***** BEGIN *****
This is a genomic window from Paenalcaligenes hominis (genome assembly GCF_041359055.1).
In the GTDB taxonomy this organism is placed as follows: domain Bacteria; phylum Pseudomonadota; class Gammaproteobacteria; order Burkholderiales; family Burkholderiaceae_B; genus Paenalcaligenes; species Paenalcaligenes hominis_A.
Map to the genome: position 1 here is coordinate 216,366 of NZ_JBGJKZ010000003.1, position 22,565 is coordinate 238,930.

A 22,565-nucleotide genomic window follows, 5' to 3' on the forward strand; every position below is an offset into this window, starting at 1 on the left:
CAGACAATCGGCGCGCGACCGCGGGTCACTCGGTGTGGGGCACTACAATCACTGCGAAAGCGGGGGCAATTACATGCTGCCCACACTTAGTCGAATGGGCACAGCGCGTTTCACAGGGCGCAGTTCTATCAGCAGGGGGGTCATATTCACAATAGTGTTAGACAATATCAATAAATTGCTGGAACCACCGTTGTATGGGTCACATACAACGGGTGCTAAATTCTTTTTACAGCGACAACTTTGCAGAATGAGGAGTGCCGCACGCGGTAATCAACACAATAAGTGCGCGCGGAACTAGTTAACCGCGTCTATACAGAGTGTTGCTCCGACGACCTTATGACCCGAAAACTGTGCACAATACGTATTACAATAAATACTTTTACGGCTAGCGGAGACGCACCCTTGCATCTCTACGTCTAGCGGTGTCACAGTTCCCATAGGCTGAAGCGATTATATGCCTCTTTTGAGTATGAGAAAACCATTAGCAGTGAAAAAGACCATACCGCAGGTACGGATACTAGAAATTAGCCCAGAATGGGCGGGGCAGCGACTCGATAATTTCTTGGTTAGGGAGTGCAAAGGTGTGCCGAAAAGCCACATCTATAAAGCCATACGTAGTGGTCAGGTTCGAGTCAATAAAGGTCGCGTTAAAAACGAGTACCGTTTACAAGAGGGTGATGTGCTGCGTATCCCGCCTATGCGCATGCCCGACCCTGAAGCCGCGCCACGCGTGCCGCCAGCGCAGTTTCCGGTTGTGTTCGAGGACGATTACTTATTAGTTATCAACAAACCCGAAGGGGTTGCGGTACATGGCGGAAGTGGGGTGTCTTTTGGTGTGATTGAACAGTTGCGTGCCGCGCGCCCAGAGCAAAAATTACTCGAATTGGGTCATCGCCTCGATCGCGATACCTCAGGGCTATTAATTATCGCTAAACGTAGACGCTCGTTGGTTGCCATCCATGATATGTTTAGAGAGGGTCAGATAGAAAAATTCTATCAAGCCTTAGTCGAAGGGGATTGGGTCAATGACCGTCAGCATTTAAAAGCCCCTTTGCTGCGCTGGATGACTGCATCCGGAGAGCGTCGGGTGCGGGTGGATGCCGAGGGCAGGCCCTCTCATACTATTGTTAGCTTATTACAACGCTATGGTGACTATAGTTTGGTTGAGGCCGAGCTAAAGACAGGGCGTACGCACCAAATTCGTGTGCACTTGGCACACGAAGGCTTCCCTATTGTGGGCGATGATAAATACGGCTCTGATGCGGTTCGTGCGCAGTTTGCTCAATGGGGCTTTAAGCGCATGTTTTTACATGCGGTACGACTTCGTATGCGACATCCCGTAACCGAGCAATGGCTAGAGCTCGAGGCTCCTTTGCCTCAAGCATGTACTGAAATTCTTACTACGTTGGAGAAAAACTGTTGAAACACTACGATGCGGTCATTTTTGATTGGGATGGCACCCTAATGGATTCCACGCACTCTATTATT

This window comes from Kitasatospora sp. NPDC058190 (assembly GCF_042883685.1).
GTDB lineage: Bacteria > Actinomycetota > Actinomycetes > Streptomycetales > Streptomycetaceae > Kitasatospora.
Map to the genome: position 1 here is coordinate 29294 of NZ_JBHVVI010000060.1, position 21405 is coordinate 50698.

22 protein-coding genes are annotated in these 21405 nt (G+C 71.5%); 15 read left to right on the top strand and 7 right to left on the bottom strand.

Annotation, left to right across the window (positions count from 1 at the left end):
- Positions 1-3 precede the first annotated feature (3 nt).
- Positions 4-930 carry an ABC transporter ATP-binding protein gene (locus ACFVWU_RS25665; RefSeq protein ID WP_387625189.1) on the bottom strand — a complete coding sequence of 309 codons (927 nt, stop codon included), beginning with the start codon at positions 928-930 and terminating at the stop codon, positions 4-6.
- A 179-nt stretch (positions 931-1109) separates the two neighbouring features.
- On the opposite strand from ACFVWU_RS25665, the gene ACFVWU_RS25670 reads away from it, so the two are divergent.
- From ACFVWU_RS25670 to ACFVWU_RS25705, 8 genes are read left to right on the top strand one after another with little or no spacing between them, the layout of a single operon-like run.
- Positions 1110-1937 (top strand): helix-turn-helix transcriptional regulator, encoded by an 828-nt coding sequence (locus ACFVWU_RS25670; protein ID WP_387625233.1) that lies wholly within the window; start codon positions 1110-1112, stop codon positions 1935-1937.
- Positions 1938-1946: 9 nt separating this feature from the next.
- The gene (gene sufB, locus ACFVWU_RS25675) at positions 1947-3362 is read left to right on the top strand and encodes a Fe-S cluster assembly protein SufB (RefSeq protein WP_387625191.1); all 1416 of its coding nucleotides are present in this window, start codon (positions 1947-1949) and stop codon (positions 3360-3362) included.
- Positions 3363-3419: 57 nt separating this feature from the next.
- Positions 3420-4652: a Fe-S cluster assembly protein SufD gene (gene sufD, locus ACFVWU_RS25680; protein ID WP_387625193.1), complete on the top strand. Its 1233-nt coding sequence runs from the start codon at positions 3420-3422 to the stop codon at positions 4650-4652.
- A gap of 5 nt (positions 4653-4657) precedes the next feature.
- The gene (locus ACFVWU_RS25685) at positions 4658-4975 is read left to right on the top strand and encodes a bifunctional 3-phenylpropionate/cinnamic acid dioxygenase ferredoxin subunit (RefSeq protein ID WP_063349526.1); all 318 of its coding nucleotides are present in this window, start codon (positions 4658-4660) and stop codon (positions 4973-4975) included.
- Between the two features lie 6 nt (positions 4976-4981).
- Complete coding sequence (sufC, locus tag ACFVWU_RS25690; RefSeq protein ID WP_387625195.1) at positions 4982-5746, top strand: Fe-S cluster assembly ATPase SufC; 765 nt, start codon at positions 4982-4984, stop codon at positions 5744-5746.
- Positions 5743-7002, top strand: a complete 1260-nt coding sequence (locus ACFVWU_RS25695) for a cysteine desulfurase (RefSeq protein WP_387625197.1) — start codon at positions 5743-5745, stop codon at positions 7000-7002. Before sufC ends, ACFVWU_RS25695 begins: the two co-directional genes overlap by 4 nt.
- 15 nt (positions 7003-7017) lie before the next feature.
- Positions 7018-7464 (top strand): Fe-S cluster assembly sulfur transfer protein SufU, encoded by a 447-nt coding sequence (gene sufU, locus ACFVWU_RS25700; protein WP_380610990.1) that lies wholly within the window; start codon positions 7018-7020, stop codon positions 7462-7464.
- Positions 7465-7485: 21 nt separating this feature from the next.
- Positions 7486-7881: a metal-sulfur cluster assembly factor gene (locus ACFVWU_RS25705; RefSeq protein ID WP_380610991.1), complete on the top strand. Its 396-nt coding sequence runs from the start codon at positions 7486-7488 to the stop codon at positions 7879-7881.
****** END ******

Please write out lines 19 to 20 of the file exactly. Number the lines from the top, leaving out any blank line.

- Positions 3363-3419: 57 nt separating this feature from the next.
- Positions 3420-4652: a Fe-S cluster assembly protein SufD gene (gene sufD, locus ACFVWU_RS25680; protein ID WP_387625193.1), complete on the top strand. Its 1233-nt coding sequence runs from the start codon at positions 3420-3422 to the stop codon at positions 4650-4652.